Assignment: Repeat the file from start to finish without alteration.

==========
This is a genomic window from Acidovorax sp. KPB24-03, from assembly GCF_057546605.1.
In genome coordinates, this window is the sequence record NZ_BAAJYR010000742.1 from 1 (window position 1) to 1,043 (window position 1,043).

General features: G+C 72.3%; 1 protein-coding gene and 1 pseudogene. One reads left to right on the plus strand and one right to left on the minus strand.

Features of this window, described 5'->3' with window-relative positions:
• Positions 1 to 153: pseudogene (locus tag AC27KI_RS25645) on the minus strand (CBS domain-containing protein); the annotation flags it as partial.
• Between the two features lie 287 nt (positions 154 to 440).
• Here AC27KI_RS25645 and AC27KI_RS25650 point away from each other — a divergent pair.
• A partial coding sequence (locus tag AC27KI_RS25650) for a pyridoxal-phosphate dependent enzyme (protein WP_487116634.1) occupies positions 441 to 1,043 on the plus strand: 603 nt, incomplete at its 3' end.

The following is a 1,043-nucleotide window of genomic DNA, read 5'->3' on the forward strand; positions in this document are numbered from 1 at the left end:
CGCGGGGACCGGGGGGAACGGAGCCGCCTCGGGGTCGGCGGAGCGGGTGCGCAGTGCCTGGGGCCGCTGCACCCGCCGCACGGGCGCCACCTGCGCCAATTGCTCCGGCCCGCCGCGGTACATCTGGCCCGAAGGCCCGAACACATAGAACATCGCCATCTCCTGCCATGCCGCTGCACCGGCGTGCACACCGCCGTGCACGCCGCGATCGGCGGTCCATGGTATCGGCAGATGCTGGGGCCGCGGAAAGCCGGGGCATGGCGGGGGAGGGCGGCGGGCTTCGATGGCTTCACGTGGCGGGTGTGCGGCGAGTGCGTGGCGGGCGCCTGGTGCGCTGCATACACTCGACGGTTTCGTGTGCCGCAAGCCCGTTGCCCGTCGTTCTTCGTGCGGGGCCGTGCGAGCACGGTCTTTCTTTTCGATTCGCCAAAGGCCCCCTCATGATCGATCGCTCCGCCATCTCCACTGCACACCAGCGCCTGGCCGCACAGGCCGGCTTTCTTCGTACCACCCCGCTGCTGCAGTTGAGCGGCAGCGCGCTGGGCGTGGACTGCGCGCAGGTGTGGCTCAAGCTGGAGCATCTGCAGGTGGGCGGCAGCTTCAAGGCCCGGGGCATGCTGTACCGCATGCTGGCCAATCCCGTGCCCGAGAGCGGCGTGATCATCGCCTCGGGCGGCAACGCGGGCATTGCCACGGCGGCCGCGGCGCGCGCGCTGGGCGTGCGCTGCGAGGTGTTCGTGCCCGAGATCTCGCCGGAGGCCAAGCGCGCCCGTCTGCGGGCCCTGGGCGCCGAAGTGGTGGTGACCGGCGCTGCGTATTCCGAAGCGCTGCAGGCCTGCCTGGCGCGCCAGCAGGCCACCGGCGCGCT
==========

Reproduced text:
This is a genomic window from Acidovorax sp. KPB24-03, from assembly GCF_057546605.1.
In genome coordinates, this window is the sequence record NZ_BAAJYR010000742.1 from 1 (window position 1) to 1,043 (window position 1,043).

General features: G+C 72.3%; 1 protein-coding gene and 1 pseudogene. One reads left to right on the plus strand and one right to left on the minus strand.

Features of this window, described 5'->3' with window-relative positions:
• Positions 1 to 153: pseudogene (locus tag AC27KI_RS25645) on the minus strand (CBS domain-containing protein); the annotation flags it as partial.
• Between the two features lie 287 nt (positions 154 to 440).
• Here AC27KI_RS25645 and AC27KI_RS25650 point away from each other — a divergent pair.
• A partial coding sequence (locus tag AC27KI_RS25650) for a pyridoxal-phosphate dependent enzyme (protein WP_487116634.1) occupies positions 441 to 1,043 on the plus strand: 603 nt, incomplete at its 3' end.

The following is a 1,043-nucleotide window of genomic DNA, read 5'->3' on the forward strand; positions in this document are numbered from 1 at the left end:
CGCGGGGACCGGGGGGAACGGAGCCGCCTCGGGGTCGGCGGAGCGGGTGCGCAGTGCCTGGGGCCGCTGCACCCGCCGCACGGGCGCCACCTGCGCCAATTGCTCCGGCCCGCCGCGGTACATCTGGCCCGAAGGCCCGAACACATAGAACATCGCCATCTCCTGCCATGCCGCTGCACCGGCGTGCACACCGCCGTGCACGCCGCGATCGGCGGTCCATGGTATCGGCAGATGCTGGGGCCGCGGAAAGCCGGGGCATGGCGGGGGAGGGCGGCGGGCTTCGATGGCTTCACGTGGCGGGTGTGCGGCGAGTGCGTGGCGGGCGCCTGGTGCGCTGCATACACTCGACGGTTTCGTGTGCCGCAAGCCCGTTGCCCGTCGTTCTTCGTGCGGGGCCGTGCGAGCACGGTCTTTCTTTTCGATTCGCCAAAGGCCCCCTCATGATCGATCGCTCCGCCATCTCCACTGCACACCAGCGCCTGGCCGCACAGGCCGGCTTTCTTCGTACCACCCCGCTGCTGCAGTTGAGCGGCAGCGCGCTGGGCGTGGACTGCGCGCAGGTGTGGCTCAAGCTGGAGCATCTGCAGGTGGGCGGCAGCTTCAAGGCCCGGGGCATGCTGTACCGCATGCTGGCCAATCCCGTGCCCGAGAGCGGCGTGATCATCGCCTCGGGCGGCAACGCGGGCATTGCCACGGCGGCCGCGGCGCGCGCGCTGGGCGTGCGCTGCGAGGTGTTCGTGCCCGAGATCTCGCCGGAGGCCAAGCGCGCCCGTCTGCGGGCCCTGGGCGCCGAAGTGGTGGTGACCGGCGCTGCGTATTCCGAAGCGCTGCAGGCCTGCCTGGCGCGCCAGCAGGCCACCGGCGCGCT